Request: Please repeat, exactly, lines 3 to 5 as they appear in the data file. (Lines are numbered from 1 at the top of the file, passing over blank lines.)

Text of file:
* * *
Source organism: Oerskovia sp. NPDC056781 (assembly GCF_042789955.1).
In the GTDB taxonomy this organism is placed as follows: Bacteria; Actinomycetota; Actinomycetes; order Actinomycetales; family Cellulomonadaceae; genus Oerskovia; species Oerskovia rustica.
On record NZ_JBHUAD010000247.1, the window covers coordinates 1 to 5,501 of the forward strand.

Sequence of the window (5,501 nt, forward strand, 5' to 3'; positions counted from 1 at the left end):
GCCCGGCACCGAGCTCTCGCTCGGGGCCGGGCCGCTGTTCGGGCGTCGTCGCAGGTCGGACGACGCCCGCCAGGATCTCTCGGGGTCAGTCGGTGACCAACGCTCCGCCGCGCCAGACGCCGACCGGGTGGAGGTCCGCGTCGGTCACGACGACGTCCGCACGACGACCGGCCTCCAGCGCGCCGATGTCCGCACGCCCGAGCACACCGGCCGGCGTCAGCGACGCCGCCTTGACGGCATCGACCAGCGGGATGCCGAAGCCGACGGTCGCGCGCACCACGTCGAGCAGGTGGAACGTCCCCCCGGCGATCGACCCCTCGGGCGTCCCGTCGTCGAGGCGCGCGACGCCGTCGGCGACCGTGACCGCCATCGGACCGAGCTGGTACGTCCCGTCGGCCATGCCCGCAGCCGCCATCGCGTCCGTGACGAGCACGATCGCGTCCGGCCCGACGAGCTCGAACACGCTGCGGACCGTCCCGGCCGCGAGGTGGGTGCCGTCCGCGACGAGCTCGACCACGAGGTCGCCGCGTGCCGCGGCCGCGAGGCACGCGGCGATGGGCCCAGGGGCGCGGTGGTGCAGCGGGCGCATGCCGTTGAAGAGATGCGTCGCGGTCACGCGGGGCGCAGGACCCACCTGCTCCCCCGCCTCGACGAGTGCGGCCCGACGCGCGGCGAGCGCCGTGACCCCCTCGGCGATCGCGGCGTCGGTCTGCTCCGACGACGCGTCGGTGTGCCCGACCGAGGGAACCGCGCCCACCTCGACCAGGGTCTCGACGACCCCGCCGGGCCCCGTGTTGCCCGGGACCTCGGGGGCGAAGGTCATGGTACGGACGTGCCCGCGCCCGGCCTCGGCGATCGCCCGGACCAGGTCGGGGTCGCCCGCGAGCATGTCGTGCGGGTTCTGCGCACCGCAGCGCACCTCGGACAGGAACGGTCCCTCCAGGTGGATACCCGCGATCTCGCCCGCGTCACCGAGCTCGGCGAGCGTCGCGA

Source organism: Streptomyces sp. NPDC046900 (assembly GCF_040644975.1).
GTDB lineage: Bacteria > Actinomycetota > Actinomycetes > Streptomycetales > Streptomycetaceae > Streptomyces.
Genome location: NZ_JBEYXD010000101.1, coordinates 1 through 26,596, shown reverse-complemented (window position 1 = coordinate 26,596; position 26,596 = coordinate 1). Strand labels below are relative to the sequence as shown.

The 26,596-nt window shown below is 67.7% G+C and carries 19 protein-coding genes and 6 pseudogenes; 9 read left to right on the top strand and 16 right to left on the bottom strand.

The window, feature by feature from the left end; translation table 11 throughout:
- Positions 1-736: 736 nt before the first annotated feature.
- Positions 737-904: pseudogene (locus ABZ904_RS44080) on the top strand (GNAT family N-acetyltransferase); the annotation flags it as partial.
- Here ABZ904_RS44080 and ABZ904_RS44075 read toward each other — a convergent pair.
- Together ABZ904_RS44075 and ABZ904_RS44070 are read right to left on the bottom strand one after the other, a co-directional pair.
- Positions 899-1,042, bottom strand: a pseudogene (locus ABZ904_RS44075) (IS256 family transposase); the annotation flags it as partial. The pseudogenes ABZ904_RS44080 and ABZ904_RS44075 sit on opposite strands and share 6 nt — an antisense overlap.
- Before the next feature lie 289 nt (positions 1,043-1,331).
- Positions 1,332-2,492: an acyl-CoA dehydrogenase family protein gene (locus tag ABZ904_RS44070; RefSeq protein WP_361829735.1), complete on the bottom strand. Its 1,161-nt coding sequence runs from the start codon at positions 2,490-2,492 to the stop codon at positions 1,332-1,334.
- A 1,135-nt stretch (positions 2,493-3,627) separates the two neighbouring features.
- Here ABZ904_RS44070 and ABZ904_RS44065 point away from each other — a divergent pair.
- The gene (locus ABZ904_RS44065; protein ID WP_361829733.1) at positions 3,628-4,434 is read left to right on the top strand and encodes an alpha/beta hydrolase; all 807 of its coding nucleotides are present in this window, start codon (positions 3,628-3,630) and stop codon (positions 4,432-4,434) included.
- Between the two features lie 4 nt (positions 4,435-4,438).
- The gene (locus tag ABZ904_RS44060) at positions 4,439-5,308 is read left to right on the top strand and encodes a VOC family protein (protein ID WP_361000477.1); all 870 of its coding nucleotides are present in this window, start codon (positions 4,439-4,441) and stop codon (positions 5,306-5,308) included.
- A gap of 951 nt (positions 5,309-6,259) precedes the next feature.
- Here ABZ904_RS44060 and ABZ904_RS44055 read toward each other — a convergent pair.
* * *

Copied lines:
On record NZ_JBHUAD010000247.1, the window covers coordinates 1 to 5,501 of the forward strand.

Sequence of the window (5,501 nt, forward strand, 5' to 3'; positions counted from 1 at the left end):
GCCCGGCACCGAGCTCTCGCTCGGGGCCGGGCCGCTGTTCGGGCGTCGTCGCAGGTCGGACGACGCCCGCCAGGATCTCTCGGGGTCAGTCGGTGACCAACGCTCCGCCGCGCCAGACGCCGACCGGGTGGAGGTCCGCGTCGGTCACGACGACGTCCGCACGACGACCGGCCTCCAGCGCGCCGATGTCCGCACGCCCGAGCACACCGGCCGGCGTCAGCGACGCCGCCTTGACGGCATCGACCAGCGGGATGCCGAAGCCGACGGTCGCGCGCACCACGTCGAGCAGGTGGAACGTCCCCCCGGCGATCGACCCCTCGGGCGTCCCGTCGTCGAGGCGCGCGACGCCGTCGGCGACCGTGACCGCCATCGGACCGAGCTGGTACGTCCCGTCGGCCATGCCCGCAGCCGCCATCGCGTCCGTGACGAGCACGATCGCGTCCGGCCCGACGAGCTCGAACACGCTGCGGACCGTCCCGGCCGCGAGGTGGGTGCCGTCCGCGACGAGCTCGACCACGAGGTCGCCGCGTGCCGCGGCCGCGAGGCACGCGGCGATGGGCCCAGGGGCGCGGTGGTGCAGCGGGCGCATGCCGTTGAAGAGATGCGTCGCGGTCACGCGGGGCGCAGGACCCACCTGCTCCCCCGCCTCGACGAGTGCGGCCCGACGCGCGGCGAGCGCCGTGACCCCCTCGGCGATCGCGGCGTCGGTCTGCTCCGACGACGCGTCGGTGTGCCCGACCGAGGGAACCGCGCCCACCTCGACCAGGGTCTCGACGACCCCGCCGGGCCCCGTGTTGCCCGGGACCTCGGGGGCGAAGGTCATGGTACGGACGTGCCCGCGCCCGGCCTCGGCGATCGCCCGGACCAGGTCGGGGTCGCCCGCGAGCATGTCGTGCGGGTTCTGCGCACCGCAGCGCACCTCGGACAGGAACGGTCCCTCCAGGTGGATACCCGCGATCTCGCCCGCGTCACCGAGCTCGGCGAGCGTCGCGA